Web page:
Schizophrenia is a mental illness that affects the way you understand and interact with the world around you.
At the beginning of an episode, people may feel that things around them seem different or strange. They may start to experience problems concentrating, thinking or communicating clearly, or taking part in their usual activities. At the height of the episode, people may experience breaks from reality called psychosis. These could be hallucinations (sensations, like voices, that aren’t real) and delusions (strong beliefs that aren’t true, like the belief that they have superpowers). Some people feel ‘flat’ or numb. They may also experience changes in mood, motivation, and the ability to complete tasks. After an episode, signs can continue for some time. People may feel restless, withdraw from others, or have a hard time concentrating.
The exact course and impact of schizophrenia is unique for each person. Some people only experience one episode in their lifetime while others experience many episodes. Some people experience periods of wellness between episodes while others may experience episodes that last a long time. No matter how someone experiences schizophrenia, researchers agree that early treatment can help reduce the impact of episodes in the future.
Schizophrenia can affect anyone. It usually starts to affect people in the teen years, though females often start to experience the illness a little later than males. No one knows exactly what causes schizophrenia or why it can affect people so differently.
While there is no cure for schizophrenia, people can and do recover. Recovery may mean learning to reduce the impact of problems, work around challenges, or maintain wellness. Most people use some combination of the following treatments and supports.
Some people need to spend time in hospital if they experience a severe episode of psychosis. This is a time to figure out the best treatment for you and begin your journey to health. Before you leave the hospital, care providers should help you map out the service providers (like doctors, counsellors, and social workers) who will be involved in your care and support your recovery.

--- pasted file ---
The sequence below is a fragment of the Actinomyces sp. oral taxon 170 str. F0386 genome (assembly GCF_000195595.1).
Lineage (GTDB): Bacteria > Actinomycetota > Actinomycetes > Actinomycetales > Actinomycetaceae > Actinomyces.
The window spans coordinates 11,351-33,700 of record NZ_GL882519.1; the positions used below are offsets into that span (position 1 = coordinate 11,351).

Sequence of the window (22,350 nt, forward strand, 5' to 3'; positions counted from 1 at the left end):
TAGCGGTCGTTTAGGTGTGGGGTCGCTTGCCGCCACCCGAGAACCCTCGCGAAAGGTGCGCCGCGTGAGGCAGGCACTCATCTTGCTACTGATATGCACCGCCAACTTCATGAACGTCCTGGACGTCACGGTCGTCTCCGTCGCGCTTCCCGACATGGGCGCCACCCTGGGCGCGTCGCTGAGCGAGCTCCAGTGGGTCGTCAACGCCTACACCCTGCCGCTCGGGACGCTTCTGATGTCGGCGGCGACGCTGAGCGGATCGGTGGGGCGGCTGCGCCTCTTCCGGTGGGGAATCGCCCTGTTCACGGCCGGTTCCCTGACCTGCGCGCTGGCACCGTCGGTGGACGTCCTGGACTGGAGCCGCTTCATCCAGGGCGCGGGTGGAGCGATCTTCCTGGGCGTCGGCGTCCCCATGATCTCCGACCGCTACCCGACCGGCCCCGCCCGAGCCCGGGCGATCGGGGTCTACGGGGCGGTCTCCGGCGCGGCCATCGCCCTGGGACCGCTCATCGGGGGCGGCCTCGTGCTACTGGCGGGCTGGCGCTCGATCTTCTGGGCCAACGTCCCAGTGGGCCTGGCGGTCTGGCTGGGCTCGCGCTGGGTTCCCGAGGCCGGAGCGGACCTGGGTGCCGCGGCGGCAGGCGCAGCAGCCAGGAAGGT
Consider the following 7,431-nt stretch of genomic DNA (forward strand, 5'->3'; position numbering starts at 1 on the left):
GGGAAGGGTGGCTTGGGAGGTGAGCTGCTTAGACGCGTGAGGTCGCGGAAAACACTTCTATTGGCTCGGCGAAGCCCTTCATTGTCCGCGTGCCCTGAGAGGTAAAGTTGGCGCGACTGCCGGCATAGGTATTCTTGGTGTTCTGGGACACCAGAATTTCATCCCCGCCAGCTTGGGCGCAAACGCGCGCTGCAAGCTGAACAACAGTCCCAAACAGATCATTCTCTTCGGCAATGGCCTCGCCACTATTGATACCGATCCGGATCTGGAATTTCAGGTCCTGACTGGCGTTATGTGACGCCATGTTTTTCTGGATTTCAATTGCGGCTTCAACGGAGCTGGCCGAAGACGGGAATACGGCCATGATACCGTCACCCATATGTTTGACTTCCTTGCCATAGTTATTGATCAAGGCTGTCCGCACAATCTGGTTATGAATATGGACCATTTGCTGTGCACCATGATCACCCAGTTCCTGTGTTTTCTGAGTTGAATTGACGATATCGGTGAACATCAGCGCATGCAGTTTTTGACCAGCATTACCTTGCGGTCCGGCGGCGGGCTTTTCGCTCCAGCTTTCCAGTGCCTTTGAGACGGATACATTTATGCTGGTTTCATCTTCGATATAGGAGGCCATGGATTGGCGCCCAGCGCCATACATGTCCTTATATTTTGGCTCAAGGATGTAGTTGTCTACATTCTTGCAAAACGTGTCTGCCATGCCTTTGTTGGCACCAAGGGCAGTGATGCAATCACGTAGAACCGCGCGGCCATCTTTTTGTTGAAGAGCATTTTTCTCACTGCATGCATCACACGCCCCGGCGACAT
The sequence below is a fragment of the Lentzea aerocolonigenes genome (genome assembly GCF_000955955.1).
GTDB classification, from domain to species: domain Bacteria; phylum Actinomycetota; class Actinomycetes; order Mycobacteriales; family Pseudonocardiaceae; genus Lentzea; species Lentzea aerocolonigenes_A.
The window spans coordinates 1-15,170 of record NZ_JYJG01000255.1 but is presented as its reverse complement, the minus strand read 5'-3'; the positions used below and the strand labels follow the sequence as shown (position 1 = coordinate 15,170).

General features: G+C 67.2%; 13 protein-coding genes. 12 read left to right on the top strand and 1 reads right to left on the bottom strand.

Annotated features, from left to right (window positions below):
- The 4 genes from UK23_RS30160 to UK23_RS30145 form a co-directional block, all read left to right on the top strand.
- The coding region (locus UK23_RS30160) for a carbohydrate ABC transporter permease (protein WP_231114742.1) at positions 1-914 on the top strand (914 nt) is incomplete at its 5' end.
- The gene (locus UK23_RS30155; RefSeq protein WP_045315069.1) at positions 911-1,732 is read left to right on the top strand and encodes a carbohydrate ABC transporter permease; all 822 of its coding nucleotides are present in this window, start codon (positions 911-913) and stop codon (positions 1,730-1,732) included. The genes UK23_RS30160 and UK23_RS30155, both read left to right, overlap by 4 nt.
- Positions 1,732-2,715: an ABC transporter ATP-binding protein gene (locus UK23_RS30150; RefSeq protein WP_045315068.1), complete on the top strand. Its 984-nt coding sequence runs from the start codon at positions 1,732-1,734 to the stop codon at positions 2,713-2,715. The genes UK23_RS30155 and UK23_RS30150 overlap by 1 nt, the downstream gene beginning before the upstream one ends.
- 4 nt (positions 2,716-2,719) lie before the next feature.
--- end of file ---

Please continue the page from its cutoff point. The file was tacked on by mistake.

Many people worry about their loved one’s future. The good news is that schizophrenia is treatable—and love and support can go a long way. Here are some tips for helping a loved one:
- Learn more about schizophrenia so you have a better idea of what to expect and how you can help.
- Schizophrenia can have a big impact on people’s ability to concentrate and make sense of information. Loved ones may not react to things in ways you expect or may struggle with tasks that seem simple to you. It’s okay to feel frustrated, but it isn’t anyone’s fault.
- If a loved one has trouble following conversations, choose a quiet space and speak calmly and clearly.
- It’s best to avoid arguing with delusions or hallucinations. A more helpful strategy is to focus on the feelings that delusions or hallucinations bring up.
- Ask your loved one how you can help. This may be a simple as helping with day-to-day tasks.
- Talk about dealing with emergencies when your loved one is feeling well and decide how you can contribute. Write it down in a crisis plan and share it with your care team. This is also a good time to talk about behaviours you aren’t willing to deal with.
- Set your own boundaries, and seek support for yourself when you need it.